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Dear Buy-side. You seem very concerned about liquidity. Can I suggest paying for it? – Bull Market

Dear Buyside

There’s no law of the universe which says that a higher capital requirement for inventories should mean that banks stop wanting to be in the business of bond trading. What ought to happen is that, if the capital requirement is higher, pricing should go up, in order to cover the cost of the larger capital requirement.

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Comments
  • Goose
    GooseJune 8, 2015"A lot of great points here, many of which touch on market participant's classic tug-of-war between short term and long term incentives. If a participant believes there is a potential problem, who in a production seat on either side is incentivized to change anything in the short term? Is management willing to attempt a different long term strategy, at the risk of short term downside..and are they willing to push that path down the org chart? There certainly has been a…"
  • Merlin
    MerlinJune 6, 2015"All great comments. I never thought of the issue as one of 'immediacy' but it resonates with me. Please note that my comments really are focused on the corporate bond market, after all, this is the Corporate bond Friday Newsletter. The way I always looked at it is that there is plenty of liquidity, the buy side just doesn't like the price of that liquidity and I think the article and comments all deal with this in a variety of ways. I am sympathetic to the author of t…"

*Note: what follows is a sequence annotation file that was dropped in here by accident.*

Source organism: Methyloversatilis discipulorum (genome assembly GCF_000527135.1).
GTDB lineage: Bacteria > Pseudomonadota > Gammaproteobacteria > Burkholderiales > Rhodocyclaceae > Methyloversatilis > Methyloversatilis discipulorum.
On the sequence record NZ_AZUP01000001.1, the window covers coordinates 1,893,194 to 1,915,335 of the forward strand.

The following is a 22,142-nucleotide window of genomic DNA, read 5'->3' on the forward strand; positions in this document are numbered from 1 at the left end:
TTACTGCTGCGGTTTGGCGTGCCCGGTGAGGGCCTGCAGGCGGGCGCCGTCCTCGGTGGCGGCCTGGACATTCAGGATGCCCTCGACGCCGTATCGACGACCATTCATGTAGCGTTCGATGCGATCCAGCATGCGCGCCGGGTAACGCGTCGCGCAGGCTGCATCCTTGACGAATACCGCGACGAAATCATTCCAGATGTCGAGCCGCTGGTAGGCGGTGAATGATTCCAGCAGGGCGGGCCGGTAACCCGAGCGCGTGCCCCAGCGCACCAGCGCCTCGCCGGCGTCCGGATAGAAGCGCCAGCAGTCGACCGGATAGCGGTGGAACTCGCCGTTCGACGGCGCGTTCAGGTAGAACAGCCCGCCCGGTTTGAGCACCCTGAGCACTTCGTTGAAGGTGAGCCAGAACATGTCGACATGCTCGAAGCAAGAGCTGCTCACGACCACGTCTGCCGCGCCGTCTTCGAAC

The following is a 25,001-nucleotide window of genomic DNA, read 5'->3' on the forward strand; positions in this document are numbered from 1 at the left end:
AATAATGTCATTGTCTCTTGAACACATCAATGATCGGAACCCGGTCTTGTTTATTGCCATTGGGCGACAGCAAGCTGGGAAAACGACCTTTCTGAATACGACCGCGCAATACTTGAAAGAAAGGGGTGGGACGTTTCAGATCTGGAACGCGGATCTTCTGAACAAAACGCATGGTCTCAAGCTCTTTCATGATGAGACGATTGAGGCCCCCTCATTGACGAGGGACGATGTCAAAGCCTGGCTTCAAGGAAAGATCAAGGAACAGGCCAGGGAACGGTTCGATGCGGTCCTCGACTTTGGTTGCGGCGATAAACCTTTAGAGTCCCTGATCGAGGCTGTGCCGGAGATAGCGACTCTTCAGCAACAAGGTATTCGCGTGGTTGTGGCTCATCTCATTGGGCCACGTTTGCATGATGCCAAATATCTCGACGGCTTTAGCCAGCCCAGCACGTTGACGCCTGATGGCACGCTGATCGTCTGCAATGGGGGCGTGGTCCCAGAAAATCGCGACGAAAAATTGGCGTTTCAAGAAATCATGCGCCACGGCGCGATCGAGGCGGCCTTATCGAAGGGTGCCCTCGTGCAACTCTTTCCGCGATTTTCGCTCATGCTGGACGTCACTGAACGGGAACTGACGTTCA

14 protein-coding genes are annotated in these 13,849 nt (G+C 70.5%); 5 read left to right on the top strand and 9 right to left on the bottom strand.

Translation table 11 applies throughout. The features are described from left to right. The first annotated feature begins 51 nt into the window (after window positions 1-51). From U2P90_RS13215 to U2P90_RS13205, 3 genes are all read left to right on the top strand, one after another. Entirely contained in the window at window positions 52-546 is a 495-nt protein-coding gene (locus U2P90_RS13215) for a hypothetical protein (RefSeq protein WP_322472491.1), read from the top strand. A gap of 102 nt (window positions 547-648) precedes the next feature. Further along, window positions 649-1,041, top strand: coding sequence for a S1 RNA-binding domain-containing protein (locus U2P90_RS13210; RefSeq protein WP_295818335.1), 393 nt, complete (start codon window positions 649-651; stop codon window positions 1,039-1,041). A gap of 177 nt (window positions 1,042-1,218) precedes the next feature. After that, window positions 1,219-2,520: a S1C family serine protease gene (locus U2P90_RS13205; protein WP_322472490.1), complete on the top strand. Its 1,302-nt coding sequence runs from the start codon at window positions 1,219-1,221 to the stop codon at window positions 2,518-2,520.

• SliderJune 5, 2015"Good article, but in almost every discussion about liquidity, the same problem appears: everyone's talking about it, and no one is actually explicating it. 1) If I buy a house with (almost) no money down, did I provide liquidity to the seller? 2) If as a yacht dealer I use my warehouse line to purchase a boat from the manufacturer, did I provide liquidity to the seller? 3) If I use my savings to buy a mortgage note from a bank, did I provide liquidity to the seller? 4…"
  • Hollywood
    HollywoodJune 5, 2015"Ther unintended consequences of new regulation has crimped the ability of the sell side to provide liquidity in secondary corporate bond. Sundown accurately states of the buy side: “However, their largest influence has been to force the sell-side and independent third parties to come up with solutions such as building venues that could be helpful going forward.” Liquidity is not an entitlement. New liquidity can’t just materialize. The institutional buy side (who own…"